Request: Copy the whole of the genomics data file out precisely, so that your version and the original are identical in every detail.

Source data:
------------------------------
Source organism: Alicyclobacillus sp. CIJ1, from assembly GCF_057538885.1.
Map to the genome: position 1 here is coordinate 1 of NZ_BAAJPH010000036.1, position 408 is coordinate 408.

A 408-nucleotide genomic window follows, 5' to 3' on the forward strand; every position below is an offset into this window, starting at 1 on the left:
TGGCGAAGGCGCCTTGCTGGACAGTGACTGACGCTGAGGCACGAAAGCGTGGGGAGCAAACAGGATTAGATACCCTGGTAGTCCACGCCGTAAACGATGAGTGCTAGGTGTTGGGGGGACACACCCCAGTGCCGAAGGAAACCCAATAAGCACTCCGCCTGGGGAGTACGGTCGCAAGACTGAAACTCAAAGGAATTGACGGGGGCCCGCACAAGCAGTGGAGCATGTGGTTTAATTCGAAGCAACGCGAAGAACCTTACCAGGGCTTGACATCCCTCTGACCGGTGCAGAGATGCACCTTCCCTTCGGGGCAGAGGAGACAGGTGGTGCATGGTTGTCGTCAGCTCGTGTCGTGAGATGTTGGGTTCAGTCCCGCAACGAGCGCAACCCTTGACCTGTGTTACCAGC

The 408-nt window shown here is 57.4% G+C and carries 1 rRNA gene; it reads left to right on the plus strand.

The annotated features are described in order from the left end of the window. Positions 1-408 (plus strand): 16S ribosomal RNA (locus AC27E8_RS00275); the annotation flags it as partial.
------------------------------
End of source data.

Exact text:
Source organism: Alicyclobacillus sp. CIJ1, from assembly GCF_057538885.1.
Map to the genome: position 1 here is coordinate 1 of NZ_BAAJPH010000036.1, position 408 is coordinate 408.

A 408-nucleotide genomic window follows, 5' to 3' on the forward strand; every position below is an offset into this window, starting at 1 on the left:
TGGCGAAGGCGCCTTGCTGGACAGTGACTGACGCTGAGGCACGAAAGCGTGGGGAGCAAACAGGATTAGATACCCTGGTAGTCCACGCCGTAAACGATGAGTGCTAGGTGTTGGGGGGACACACCCCAGTGCCGAAGGAAACCCAATAAGCACTCCGCCTGGGGAGTACGGTCGCAAGACTGAAACTCAAAGGAATTGACGGGGGCCCGCACAAGCAGTGGAGCATGTGGTTTAATTCGAAGCAACGCGAAGAACCTTACCAGGGCTTGACATCCCTCTGACCGGTGCAGAGATGCACCTTCCCTTCGGGGCAGAGGAGACAGGTGGTGCATGGTTGTCGTCAGCTCGTGTCGTGAGATGTTGGGTTCAGTCCCGCAACGAGCGCAACCCTTGACCTGTGTTACCAGC

The 408-nt window shown here is 57.4% G+C and carries 1 rRNA gene; it reads left to right on the plus strand.

The annotated features are described in order from the left end of the window. Positions 1-408 (plus strand): 16S ribosomal RNA (locus AC27E8_RS00275); the annotation flags it as partial.